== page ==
Morning Docket: 07.03.20

(Image via Getty)

* Tennessee has become the second state in the country to delay the administration of the summer bar exam. [Nashville Post]

* A New Jersey lawyer has been disbarred for converting $92,000 from his attorney trust account. [New Jersey Law Journal]

* A Manhattan judge (before whom I argued my first motion years ago!) has dismissed a conservative group’s defamation lawsuit against the Lesbian, Gay, Bisexual & Transgender Community Center. [New York Daily News]

* Joe Biden’s campaign is preparing an army of lawyers as part of voter protection efforts. [CNN]

* The ACLU has filed a lawsuit seeking to delay an execution because the inmate’s Buddhist priest is at risk of complications should he contract COVID-19. Have to give props to those lawyers for a creative argument. [Hill]

Jordan Rothman is a partner of The Rothman Law Firm, a full-service New York and New Jersey law firm. He is also the founder of Student Debt Diaries, a website discussing how he paid off his student loans. You can reach Jordan through email at

‘This Is A Very Complicated Case, Maude. You Know, A Lotta Ins, A Lotta Outs, Lotta What-Have-Yous’ — See Also

Editor’s Note: Due to the holiday, Above the Law will not be publishing tomorrow. That also means this ends ATL’s unofficial week-long See Also tribute to the Big Lebowski. Something I’m pretty sure only Joe Patrice and I cared about.

Latest Twist In Highly Publicized Vandalism Case: Attorneys arrested for throwing a molotov cocktail get to go home.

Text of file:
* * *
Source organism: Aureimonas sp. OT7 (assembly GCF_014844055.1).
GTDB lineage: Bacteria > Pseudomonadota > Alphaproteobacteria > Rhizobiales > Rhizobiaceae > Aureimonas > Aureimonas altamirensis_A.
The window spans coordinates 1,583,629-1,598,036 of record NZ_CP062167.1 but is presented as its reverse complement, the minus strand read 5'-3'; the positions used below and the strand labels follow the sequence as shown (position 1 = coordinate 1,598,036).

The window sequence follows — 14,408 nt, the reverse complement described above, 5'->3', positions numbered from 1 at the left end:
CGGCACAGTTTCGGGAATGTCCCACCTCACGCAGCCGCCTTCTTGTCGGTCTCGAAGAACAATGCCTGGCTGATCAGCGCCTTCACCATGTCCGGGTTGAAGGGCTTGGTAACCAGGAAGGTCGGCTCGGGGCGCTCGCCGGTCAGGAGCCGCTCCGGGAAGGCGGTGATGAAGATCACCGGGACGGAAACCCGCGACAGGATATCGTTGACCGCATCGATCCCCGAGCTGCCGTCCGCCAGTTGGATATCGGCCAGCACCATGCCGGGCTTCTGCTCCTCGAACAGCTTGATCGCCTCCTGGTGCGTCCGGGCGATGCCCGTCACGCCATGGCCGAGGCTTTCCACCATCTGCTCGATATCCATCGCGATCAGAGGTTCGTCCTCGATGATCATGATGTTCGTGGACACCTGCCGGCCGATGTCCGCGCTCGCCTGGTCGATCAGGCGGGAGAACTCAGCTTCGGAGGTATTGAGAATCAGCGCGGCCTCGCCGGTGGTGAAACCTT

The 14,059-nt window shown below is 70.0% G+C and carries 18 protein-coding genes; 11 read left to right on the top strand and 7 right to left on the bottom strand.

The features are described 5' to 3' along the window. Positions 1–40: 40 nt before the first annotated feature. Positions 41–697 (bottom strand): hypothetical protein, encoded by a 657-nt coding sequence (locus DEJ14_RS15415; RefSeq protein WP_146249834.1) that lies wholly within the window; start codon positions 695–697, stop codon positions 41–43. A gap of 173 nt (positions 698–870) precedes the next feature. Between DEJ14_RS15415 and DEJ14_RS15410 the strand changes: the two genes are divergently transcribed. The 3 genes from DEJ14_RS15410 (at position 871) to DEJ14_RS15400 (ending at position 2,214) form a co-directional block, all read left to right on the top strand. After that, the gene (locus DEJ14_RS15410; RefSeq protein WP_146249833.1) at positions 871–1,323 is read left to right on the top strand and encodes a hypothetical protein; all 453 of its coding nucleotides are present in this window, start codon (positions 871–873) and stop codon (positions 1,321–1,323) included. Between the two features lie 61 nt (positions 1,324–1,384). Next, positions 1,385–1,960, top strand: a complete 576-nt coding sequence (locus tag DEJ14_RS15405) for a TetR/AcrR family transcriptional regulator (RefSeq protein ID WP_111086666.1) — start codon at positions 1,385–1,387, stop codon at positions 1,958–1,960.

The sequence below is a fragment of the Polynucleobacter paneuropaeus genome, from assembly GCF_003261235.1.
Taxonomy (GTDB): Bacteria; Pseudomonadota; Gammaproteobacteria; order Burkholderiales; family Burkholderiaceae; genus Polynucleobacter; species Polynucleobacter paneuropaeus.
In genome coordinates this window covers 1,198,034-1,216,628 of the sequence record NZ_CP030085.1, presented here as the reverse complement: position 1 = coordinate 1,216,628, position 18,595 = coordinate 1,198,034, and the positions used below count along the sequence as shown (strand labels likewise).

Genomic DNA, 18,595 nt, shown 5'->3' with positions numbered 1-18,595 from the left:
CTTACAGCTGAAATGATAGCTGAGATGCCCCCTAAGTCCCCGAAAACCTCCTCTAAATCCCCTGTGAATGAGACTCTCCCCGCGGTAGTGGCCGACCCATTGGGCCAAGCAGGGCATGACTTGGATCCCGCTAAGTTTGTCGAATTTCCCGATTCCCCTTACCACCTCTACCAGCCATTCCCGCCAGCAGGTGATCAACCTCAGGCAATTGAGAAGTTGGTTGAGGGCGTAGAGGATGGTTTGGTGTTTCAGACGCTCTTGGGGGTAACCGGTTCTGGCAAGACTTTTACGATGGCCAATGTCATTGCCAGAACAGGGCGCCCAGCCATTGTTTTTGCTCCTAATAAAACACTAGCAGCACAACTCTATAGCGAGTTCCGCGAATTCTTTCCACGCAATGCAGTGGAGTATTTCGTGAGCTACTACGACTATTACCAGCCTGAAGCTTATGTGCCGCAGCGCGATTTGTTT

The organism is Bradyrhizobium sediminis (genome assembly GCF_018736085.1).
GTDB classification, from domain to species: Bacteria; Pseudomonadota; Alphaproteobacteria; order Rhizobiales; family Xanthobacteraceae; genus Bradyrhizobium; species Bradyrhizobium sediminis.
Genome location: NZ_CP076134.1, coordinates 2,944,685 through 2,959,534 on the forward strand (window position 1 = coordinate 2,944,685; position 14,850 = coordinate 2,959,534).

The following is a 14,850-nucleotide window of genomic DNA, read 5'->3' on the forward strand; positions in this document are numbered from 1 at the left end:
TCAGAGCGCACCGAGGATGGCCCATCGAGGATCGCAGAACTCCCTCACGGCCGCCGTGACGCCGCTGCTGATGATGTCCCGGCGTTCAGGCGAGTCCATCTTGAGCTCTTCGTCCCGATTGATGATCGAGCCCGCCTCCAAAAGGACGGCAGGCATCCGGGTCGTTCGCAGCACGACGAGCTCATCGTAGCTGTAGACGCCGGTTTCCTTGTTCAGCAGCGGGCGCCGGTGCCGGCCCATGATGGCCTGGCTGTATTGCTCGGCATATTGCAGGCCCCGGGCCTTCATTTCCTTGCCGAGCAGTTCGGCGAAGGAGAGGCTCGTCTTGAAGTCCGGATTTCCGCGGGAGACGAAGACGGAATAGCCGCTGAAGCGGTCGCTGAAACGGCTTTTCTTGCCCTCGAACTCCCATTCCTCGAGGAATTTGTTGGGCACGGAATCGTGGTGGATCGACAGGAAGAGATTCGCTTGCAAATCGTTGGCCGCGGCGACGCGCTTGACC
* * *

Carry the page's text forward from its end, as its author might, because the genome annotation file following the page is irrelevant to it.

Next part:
Why Is The Federal Judiciary So Homogenous? And what can we do about it.

Zoom Life Is Here To Stay: What you need to know.

The Lawsuit Over Aunt Jemima: And her legacy.

Firm With An ‘Aggressive Growth Trajectory’

Ed. Note: Welcome to our daily feature Trivia Question of the Day!

According to data collected by the 2020 NLJ 500 ranking, which law firm increased its headcount by an impressive 40.8 percent?

Hint: The managing partner said in October, “We’re on an aggressive growth trajectory,” and last year, the immigration-focused firm began an alliance with Deloitte.

See the answer on the next page.

Simon & Schuster Wins Another Round As Appeals Court Lifts Stay On Mary Trump’s Book

(Photo by Spencer Platt/Getty Images)

Odds that George Conway gets his wish to review an advance copy of Mary Trump’s book Too Much and Never Enough: How My Family Created the World’s Most Dangerous Man (affiliate link) went up substantially yesterday as Presiding Justice Alan D. Scheinkman of the Supreme Court of New York’s Appellate Division revoked the temporary restraining order against Simon & Schuster.